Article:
The German Marshall Fund announced the results of its annual Transatlantic Trends survey this week, to coincide with the 2014 NATO summit in Wales. The survey results revealed continued support for NATO’s core mission among European and American respondents alike. A majority of those polled believes that NATO is key to securing the territorial integrity of Europe. As for out-of-area deployments, respondents were not so sure.

While the full text is embargoed until September 10, the topline results were made available. The survey was conducted throughout the month of June with some 1,000 respondents in each country, the focus being on 10 NATO members within the European Union, with Turkey as a separate category (though pretty much in line with the European results).

As NATO leaders discuss front-burner issues like Russian aggression toward Ukraine and the threat from the ISIS terrorist group, the survey reveals that a return to NATO’s core mission to protect the Northern Atlantic space and the borders of its members has clear support. European respondents supported this return to NATO’s core mission by 73 percent; Americans supported it by 59 percent. After a decade of uncertainty about NATO’s role, it is back to basics.

Less enthusiasm is found for out-of-area missions, of which there has been a decade in Afghanistan and Iraq. Americans support out-of-area missions by a plurality of 49 percent (42 percent oppose them, the rest are not sure), while a majority of Europeans, 51 percent, do not. As for arming countries under threat, such as Ukraine, Americans are in favor by 53 percent, but Europeans are opposed by 52 percent.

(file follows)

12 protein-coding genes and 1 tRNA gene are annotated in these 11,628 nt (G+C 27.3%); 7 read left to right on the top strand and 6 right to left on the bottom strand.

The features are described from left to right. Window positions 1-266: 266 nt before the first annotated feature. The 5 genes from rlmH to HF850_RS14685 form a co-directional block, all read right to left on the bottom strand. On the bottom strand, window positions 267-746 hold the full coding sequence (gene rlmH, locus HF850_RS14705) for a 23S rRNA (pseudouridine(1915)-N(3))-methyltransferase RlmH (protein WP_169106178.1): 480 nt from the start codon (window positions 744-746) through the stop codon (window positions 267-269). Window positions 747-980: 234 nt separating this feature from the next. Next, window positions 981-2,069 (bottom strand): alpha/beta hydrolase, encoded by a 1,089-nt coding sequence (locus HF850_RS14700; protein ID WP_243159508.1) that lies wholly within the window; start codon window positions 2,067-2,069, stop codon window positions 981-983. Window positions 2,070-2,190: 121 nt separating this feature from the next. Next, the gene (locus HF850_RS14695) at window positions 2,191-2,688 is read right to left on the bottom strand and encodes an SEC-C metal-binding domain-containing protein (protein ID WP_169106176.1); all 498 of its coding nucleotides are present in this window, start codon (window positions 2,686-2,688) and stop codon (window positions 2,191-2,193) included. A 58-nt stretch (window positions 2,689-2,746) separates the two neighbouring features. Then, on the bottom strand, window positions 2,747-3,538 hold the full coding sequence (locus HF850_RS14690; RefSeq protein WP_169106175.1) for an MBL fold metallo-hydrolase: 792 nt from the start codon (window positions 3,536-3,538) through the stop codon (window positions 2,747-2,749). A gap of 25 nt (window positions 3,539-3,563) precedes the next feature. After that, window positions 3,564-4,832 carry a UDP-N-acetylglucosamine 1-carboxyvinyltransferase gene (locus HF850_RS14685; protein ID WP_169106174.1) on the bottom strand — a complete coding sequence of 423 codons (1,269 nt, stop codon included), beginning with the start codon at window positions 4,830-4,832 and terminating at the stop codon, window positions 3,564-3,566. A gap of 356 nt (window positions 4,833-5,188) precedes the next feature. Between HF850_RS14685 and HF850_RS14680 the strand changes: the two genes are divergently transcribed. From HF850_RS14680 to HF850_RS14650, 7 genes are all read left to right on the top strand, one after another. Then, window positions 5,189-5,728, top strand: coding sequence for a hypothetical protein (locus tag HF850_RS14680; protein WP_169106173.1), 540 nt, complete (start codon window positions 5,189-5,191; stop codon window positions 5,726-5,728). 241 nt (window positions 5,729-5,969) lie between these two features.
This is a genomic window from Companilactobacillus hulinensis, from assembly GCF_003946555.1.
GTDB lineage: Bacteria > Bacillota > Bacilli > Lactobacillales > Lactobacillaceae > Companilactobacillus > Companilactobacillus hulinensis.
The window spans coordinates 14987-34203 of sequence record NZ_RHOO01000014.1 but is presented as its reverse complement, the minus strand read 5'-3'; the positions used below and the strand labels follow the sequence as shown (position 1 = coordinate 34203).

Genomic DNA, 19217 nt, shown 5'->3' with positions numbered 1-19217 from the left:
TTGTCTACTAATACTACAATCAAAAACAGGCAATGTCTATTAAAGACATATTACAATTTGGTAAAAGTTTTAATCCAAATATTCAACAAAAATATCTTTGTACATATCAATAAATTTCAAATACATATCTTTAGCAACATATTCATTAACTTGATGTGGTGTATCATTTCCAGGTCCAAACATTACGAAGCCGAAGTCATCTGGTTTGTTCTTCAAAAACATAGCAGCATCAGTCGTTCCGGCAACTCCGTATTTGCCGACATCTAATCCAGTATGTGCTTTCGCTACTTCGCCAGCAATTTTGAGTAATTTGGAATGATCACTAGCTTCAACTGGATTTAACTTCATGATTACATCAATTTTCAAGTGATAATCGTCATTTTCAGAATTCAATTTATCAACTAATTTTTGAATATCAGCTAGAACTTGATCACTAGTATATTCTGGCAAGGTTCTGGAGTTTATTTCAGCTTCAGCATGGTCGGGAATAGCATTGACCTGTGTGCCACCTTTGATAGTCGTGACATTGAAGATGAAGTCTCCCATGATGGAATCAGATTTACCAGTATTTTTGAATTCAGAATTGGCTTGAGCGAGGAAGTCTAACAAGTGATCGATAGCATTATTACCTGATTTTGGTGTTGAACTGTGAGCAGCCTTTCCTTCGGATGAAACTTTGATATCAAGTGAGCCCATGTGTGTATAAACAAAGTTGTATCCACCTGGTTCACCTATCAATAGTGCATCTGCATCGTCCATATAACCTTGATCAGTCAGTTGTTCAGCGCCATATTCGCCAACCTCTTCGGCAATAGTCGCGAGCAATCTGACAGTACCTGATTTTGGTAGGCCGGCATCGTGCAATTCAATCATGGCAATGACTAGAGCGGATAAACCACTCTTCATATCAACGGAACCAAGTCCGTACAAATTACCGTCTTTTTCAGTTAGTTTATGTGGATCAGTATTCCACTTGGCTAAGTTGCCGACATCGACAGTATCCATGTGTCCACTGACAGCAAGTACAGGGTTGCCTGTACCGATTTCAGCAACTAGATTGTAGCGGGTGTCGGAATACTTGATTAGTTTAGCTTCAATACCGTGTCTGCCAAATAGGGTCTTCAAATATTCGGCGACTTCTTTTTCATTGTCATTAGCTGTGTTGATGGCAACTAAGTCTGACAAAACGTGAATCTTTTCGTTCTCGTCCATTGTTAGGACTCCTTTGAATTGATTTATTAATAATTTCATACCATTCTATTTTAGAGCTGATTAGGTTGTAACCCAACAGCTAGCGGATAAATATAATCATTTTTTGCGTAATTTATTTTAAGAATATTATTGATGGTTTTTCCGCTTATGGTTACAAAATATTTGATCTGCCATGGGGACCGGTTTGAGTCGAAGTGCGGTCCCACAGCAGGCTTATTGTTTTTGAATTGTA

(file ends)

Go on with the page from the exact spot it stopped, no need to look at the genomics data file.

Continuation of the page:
Support remains solid, however, for less-controversial non-military support for Afghanistan and Ukraine. Among Europeans, 57 percent are in favor of stabilizing Afghanistan, and 53 percent of Americans are as well. As for EU economic support for Ukraine (even in the face of Russian opposition), 73 percent of Europeans approve, as do 55 percent of Americans.

Protecting the territorial integrity of its members is NATO’s core mission, however, which cannot be done absent investment in conventional military capabilities. As Luke Coffey and Daniel Kochis of The Heritage Foundation’s Margaret Thatcher Center for Freedom write:

Although it is completely inconceivable to those in Western Europe, there are those in NATO’s east that face legitimate security concerns from Russia. For those NATO members that lived under the iron fist of the Warsaw Pact or in fact were outright absorbed into the Soviet Union after World War II, Russia’s bellicose behavior today is seen as an existential threat. Even though the Cold War is over, there is still plenty for NATO to do to defend against 21st-century threats in the North Atlantic region.

The renewed Russian aggression toward Ukraine has had the silver lining of waking up Europeans and Americans alike. Now it is up to their leaders to profit from public support for NATO and argue for investing in the organization as the pillar of stability, security, and continued transatlantic partnership.